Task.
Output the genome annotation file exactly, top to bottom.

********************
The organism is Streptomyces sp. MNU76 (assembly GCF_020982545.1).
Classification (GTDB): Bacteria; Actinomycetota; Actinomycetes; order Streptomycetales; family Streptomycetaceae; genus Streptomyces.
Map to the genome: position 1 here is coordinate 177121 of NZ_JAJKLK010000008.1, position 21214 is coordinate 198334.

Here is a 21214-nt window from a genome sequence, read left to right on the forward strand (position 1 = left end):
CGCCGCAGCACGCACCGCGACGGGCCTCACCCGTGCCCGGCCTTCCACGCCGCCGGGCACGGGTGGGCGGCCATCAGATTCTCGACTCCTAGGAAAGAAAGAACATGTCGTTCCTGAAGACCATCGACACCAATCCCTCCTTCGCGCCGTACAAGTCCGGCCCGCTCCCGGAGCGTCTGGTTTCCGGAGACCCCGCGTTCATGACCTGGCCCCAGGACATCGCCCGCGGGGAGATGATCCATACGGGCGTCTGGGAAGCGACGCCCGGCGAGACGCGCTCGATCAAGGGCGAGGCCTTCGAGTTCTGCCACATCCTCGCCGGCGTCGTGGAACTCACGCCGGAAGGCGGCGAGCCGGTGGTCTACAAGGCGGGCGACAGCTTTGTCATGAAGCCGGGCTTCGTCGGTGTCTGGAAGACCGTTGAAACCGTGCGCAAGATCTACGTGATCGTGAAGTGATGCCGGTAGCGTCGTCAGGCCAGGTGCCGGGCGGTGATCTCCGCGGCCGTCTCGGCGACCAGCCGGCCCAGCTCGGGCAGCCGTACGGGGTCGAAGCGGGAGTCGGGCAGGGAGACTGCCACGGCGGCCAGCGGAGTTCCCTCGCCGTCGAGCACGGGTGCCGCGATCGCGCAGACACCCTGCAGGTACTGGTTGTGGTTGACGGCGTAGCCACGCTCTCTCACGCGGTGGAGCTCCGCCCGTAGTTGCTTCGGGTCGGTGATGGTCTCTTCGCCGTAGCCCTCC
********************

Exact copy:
The organism is Streptomyces sp. MNU76 (assembly GCF_020982545.1).
Classification (GTDB): Bacteria; Actinomycetota; Actinomycetes; order Streptomycetales; family Streptomycetaceae; genus Streptomyces.
Map to the genome: position 1 here is coordinate 177121 of NZ_JAJKLK010000008.1, position 21214 is coordinate 198334.

Here is a 21214-nt window from a genome sequence, read left to right on the forward strand (position 1 = left end):
CGCCGCAGCACGCACCGCGACGGGCCTCACCCGTGCCCGGCCTTCCACGCCGCCGGGCACGGGTGGGCGGCCATCAGATTCTCGACTCCTAGGAAAGAAAGAACATGTCGTTCCTGAAGACCATCGACACCAATCCCTCCTTCGCGCCGTACAAGTCCGGCCCGCTCCCGGAGCGTCTGGTTTCCGGAGACCCCGCGTTCATGACCTGGCCCCAGGACATCGCCCGCGGGGAGATGATCCATACGGGCGTCTGGGAAGCGACGCCCGGCGAGACGCGCTCGATCAAGGGCGAGGCCTTCGAGTTCTGCCACATCCTCGCCGGCGTCGTGGAACTCACGCCGGAAGGCGGCGAGCCGGTGGTCTACAAGGCGGGCGACAGCTTTGTCATGAAGCCGGGCTTCGTCGGTGTCTGGAAGACCGTTGAAACCGTGCGCAAGATCTACGTGATCGTGAAGTGATGCCGGTAGCGTCGTCAGGCCAGGTGCCGGGCGGTGATCTCCGCGGCCGTCTCGGCGACCAGCCGGCCCAGCTCGGGCAGCCGTACGGGGTCGAAGCGGGAGTCGGGCAGGGAGACTGCCACGGCGGCCAGCGGAGTTCCCTCGCCGTCGAGCACGGGTGCCGCGATCGCGCAGACACCCTGCAGGTACTGGTTGTGGTTGACGGCGTAGCCACGCTCTCTCACGCGGTGGAGCTCCGCCCGTAGTTGCTTCGGGTCGGTGATGGTCTCTTCGCCGTAGCCCTCC